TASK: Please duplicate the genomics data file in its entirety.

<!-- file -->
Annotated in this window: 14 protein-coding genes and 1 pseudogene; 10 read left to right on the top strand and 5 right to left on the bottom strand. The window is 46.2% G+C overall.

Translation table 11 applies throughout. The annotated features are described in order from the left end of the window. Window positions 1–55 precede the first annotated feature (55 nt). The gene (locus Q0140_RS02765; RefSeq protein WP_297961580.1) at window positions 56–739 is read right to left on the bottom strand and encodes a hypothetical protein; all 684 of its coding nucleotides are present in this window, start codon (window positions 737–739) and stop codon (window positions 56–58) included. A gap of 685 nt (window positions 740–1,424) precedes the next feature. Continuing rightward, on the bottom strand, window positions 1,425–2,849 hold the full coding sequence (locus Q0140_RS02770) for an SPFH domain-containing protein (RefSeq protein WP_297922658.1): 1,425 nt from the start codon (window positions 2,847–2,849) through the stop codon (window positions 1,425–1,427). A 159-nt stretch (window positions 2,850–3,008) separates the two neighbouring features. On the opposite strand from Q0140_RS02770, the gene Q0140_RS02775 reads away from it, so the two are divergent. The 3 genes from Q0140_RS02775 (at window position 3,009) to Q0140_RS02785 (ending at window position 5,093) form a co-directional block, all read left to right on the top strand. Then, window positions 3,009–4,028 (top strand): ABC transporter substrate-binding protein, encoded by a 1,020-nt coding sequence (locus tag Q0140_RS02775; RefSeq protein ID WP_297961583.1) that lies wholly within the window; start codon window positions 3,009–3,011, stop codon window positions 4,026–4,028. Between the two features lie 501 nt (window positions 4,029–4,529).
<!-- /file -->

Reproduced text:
Annotated in this window: 14 protein-coding genes and 1 pseudogene; 10 read left to right on the top strand and 5 right to left on the bottom strand. The window is 46.2% G+C overall.

Translation table 11 applies throughout. The annotated features are described in order from the left end of the window. Window positions 1–55 precede the first annotated feature (55 nt). The gene (locus Q0140_RS02765; RefSeq protein WP_297961580.1) at window positions 56–739 is read right to left on the bottom strand and encodes a hypothetical protein; all 684 of its coding nucleotides are present in this window, start codon (window positions 737–739) and stop codon (window positions 56–58) included. A gap of 685 nt (window positions 740–1,424) precedes the next feature. Continuing rightward, on the bottom strand, window positions 1,425–2,849 hold the full coding sequence (locus Q0140_RS02770) for an SPFH domain-containing protein (RefSeq protein WP_297922658.1): 1,425 nt from the start codon (window positions 2,847–2,849) through the stop codon (window positions 1,425–1,427). A 159-nt stretch (window positions 2,850–3,008) separates the two neighbouring features. On the opposite strand from Q0140_RS02770, the gene Q0140_RS02775 reads away from it, so the two are divergent. The 3 genes from Q0140_RS02775 (at window position 3,009) to Q0140_RS02785 (ending at window position 5,093) form a co-directional block, all read left to right on the top strand. Then, window positions 3,009–4,028 (top strand): ABC transporter substrate-binding protein, encoded by a 1,020-nt coding sequence (locus tag Q0140_RS02775; RefSeq protein ID WP_297961583.1) that lies wholly within the window; start codon window positions 3,009–3,011, stop codon window positions 4,026–4,028. Between the two features lie 501 nt (window positions 4,029–4,529).